ODH: First probable case of Monkeypox in Ohio identified

Published: Jun. 13, 2022 at 3:33 PM EDT
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TOLEDO, Ohio (WTVG) - The Ohio Department of Health announced the first probable case of Monkeypox has been identified in Ohio.

Dr. Bruce Vanderhoff said Monday the infected patient is in isolation. ODH did not disclose where he lives.

Officials said they are waiting for confirmation on the probable case from the CDC.

The Associated Press reported there were 45 cases identified in 15 states and the District of Columbia as of June 10.

According to the CDC, Monkeypox can spread when a person comes into contact with the virus from an infected animal, infected person, or materials contaminated with the virus.

The virus could spread from animals to humans through a bite or scratch of an infected animal, by handling wild game, or through the use of products made from infected animals, the CDC says.

Human-to-human transmission may happen through direct contact with infectious sores, scabs, or body fluids, according to the CDC. Monkeypox can spread during intimate contact between people, including during sex, as well as activities like kissing, cuddling, or touching parts of the body with monkeypox sores, per the CDC.

The CDC recommends following these precautions to prevent infection with the monkeypox virus:

  • Avoid contact with animals that could harbor the virus (including animals that are sick or that have been found dead in areas where monkeypox occurs).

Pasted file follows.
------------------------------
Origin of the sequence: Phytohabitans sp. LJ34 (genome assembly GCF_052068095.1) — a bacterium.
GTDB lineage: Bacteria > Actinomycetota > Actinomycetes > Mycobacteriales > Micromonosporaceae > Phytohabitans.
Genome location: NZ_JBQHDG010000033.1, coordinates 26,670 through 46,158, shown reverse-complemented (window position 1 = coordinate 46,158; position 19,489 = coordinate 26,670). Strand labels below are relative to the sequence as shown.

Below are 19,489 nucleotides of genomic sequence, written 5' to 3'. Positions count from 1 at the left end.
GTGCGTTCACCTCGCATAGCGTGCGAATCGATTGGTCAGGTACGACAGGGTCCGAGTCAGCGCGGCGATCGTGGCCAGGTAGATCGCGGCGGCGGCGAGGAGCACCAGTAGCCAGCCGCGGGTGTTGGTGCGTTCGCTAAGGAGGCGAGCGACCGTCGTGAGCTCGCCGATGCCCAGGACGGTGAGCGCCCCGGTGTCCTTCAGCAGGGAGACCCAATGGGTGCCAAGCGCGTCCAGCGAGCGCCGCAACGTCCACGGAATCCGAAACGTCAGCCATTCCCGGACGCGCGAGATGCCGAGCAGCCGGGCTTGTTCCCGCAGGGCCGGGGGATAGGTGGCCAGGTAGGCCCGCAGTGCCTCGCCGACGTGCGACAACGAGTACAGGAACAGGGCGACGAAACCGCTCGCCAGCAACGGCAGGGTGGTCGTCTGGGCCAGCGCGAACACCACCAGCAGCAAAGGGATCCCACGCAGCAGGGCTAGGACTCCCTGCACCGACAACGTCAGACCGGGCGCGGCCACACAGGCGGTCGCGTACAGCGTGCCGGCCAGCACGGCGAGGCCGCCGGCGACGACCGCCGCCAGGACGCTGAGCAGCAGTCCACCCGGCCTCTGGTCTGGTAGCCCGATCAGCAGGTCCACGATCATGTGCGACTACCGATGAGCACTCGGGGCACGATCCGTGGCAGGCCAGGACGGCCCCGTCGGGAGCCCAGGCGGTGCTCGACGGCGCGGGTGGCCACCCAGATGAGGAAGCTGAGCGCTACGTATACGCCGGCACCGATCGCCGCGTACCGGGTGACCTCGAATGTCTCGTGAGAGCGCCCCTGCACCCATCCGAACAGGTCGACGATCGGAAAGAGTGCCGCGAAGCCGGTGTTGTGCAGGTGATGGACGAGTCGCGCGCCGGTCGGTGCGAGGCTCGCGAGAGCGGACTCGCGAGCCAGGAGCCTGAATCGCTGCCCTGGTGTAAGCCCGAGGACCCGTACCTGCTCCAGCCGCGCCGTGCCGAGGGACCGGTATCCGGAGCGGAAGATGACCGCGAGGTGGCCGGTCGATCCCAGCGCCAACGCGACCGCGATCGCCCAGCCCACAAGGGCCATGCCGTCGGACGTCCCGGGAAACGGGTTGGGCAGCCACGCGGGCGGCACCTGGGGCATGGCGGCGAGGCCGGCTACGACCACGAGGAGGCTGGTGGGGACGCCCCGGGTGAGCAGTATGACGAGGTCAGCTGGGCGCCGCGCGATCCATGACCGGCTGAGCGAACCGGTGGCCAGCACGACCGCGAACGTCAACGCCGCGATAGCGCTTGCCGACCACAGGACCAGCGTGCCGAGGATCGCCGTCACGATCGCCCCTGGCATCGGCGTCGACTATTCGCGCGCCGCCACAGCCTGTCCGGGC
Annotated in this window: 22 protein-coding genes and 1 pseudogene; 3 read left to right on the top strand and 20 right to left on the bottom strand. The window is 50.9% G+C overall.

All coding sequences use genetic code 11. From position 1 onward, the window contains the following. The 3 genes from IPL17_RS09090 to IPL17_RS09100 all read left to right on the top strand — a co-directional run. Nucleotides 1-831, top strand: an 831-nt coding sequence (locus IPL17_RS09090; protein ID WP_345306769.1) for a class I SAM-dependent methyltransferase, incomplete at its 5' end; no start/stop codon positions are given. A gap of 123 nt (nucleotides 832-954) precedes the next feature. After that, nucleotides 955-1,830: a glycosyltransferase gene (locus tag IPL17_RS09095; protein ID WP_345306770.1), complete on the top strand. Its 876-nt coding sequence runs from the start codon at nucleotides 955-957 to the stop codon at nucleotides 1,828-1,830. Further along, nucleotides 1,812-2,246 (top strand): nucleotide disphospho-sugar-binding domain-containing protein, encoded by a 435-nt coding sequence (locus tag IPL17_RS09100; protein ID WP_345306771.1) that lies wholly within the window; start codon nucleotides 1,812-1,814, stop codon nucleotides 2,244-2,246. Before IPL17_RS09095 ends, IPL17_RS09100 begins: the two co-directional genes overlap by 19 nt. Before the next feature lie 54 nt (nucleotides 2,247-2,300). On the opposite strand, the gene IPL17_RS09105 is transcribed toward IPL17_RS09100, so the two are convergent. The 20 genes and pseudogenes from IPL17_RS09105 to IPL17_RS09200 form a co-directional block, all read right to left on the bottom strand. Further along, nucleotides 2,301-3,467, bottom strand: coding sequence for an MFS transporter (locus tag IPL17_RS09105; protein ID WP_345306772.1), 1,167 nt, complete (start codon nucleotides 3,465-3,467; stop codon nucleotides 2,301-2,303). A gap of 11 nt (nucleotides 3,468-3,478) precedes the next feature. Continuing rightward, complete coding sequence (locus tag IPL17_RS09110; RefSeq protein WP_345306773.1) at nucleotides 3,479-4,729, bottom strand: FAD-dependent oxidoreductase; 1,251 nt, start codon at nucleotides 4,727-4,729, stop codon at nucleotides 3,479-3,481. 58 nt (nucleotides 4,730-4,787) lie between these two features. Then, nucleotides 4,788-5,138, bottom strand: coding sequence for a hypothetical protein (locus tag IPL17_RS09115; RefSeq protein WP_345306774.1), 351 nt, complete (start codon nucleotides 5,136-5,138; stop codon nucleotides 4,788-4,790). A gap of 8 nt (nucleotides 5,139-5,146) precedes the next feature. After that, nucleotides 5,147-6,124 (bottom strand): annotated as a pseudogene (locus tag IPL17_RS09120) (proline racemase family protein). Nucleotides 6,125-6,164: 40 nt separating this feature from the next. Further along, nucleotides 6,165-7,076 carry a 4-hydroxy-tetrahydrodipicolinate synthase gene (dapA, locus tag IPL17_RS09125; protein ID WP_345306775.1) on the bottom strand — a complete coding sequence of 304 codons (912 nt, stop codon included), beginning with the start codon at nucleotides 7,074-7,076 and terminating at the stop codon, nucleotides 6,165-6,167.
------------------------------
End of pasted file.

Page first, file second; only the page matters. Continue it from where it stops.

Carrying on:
• Avoid contact with any materials, such as bedding, that has been in contact with a sick animal.
  • Isolate infected patients from others who could be at risk for infection.
  • Practice good hand hygiene after contact with infected animals or humans. For example, washing your hands with soap and water or using an alcohol-based hand sanitizer.
  • Use personal protective equipment (PPE) when caring for patients.

The U.S. Food and Drug Administration has approved a two-dose vaccine for monkeypox, according to the CDC. On Nov. 3, 2021, the CDC says the Advisory Committee on Immunization Practices (ACIP) voted to recommend JYNNEOS pre-exposure prophylaxis as an alternative to ACAM2000 for certain persons at risk for exposure to orthopoxviruses.

The U.S. government has 72,000 Jynneos doses, and will get 300,000 more doses from its manufacturer, Bavarian Nordic, over the next several weeks, the Associated Press said in a report citing Dawn O’Connell with the U.S. Department of Health and Human Services.

You can watch the announcement in full below.

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